Six sigma and lean thinking analysis

They are two different but popular and powerful tools for improving quality. Motorola provided the basis for Six Sigma which aims to reduce the variation in processes. On the other hand, Toyota Motor Corporation created lean thinking with an objective of eliminating waste (non value adding activity). However, rather than being contradictory, these two concepts are complementary. As George (2002) stated, it does not matter how you start, if an organisation wants to achieve high quality and speed and, low cost, it must learn the other half, this is because lean is unable to make statistical control of a process and six sigma cannot improve speed of the process or reduce the invested capital. As a result, both lean and six sigma organisations have some sort of improvements by implementing the other half. Lean Six Sigma (LSS) may also create some disadvantages which is due to changing the culture towards continuous improvement.

This paper is going to describe each system with their advantages and criticisms. Then, some examples from different industries will be introduced. Discussion will follow with an analysis of advantages and disadvantages that may gained with the implementation of LSS. Finally, a suggestion will be made for further research.

2. Review of literature

2. 1 Six Sigma Overview

Motorola was the inventor of the Six Sigma concept since the company wanted improvements in key processes’ performances, productivity, quality and simultaneous reductions in costs ( Bhote and Bhote, 1991).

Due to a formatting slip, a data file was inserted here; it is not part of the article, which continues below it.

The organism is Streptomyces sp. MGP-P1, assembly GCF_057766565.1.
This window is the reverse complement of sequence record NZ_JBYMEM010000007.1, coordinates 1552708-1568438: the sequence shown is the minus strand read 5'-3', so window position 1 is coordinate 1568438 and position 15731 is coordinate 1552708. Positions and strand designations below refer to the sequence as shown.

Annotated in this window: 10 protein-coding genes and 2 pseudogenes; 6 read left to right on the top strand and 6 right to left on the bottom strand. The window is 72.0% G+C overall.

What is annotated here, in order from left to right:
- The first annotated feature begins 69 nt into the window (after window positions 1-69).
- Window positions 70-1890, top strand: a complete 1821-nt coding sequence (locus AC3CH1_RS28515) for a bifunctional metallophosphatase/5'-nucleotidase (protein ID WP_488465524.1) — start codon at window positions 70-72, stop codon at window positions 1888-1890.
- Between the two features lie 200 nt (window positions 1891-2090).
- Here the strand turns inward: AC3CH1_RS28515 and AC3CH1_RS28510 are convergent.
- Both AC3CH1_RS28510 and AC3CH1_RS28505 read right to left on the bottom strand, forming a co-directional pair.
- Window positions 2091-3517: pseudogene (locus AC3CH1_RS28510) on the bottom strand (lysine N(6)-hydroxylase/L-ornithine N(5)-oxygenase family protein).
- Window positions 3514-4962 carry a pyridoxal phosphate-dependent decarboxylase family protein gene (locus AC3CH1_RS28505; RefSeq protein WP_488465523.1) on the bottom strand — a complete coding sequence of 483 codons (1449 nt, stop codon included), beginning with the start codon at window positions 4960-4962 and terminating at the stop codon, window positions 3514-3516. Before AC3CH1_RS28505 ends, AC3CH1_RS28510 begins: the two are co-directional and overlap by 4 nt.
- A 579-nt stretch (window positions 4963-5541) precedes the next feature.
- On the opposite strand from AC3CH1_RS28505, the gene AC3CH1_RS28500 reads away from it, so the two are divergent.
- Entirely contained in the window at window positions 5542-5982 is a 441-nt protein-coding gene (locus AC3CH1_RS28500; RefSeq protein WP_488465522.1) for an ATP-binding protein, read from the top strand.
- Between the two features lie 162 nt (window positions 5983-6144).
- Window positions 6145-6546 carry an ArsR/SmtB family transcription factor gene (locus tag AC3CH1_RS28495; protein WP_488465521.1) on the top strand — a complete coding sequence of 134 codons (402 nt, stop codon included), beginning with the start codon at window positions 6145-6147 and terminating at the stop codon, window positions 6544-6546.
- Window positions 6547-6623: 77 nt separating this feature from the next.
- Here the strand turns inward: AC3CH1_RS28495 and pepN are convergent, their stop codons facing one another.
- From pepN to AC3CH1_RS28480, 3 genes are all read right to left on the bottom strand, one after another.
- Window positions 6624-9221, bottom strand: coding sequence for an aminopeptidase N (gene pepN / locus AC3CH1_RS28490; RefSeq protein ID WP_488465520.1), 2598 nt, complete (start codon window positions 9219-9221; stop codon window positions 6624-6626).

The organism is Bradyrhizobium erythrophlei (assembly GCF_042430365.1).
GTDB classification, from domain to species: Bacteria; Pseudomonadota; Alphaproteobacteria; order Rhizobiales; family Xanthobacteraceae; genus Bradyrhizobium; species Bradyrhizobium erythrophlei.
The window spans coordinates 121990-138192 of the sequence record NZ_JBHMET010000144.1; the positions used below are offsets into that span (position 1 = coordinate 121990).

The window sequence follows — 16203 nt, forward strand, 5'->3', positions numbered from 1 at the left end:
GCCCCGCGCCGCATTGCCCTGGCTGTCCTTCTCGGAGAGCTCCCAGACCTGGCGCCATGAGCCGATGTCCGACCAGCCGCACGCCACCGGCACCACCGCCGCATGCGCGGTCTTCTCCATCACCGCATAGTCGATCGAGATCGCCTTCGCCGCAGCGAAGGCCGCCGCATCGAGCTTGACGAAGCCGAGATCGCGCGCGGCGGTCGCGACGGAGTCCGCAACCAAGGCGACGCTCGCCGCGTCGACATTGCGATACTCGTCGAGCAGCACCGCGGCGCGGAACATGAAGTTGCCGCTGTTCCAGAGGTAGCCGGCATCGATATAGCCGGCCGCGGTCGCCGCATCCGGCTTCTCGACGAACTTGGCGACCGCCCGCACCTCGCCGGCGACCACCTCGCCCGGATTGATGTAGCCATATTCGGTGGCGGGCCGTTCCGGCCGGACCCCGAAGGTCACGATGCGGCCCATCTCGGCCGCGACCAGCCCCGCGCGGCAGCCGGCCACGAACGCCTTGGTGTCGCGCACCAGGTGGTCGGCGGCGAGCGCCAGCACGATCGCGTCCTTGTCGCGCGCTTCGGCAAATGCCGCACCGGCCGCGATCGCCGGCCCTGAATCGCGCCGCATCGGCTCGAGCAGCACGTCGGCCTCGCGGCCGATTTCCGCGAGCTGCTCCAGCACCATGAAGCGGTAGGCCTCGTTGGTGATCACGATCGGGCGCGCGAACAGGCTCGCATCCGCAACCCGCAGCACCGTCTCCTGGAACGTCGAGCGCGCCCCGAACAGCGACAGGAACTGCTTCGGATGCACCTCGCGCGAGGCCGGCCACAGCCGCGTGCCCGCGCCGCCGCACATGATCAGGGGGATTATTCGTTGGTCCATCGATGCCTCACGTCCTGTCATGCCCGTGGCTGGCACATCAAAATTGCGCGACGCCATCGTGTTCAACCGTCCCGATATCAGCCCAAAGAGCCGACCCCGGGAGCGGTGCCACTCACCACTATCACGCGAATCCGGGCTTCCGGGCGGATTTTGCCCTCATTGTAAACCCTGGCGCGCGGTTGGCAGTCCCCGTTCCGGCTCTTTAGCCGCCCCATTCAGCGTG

Motorola is producing complex products with large number of parts which lead to high defect rates for the end product, so continuous improvement is a need in the manufacturing process to decrease the amount of defects. Dale et al.( 2007) claimed that this complexity is the main reason for the invention of the six sigma concept and there is also external reasons such as the voice of customer.

Sigma is a term representing the variation from process average and described as having less than 3.4 defects per million opportunities which is equal to 99.9997% success rate from the statisticians’ point of view ( Antony and Banuelas, 2002).

Traditionally, operations was operating at three sigma level which has a success rate of 93% or 66,800 defects per million opportunities. Since higher sigma values decrease the amount of defects and also the costs of rework and scrap ( Dale et al., 2007), Six Sigma is a more rigorous concept than the traditional one (McClusky,2000). From a business point of view, six sigma is a strategy that enables businesses to create improvements in profitability and, operations’ efficiency and effectiveness in order to satisfy or delight customers’ needs and expectations ( Antony and Banuelas, 2001).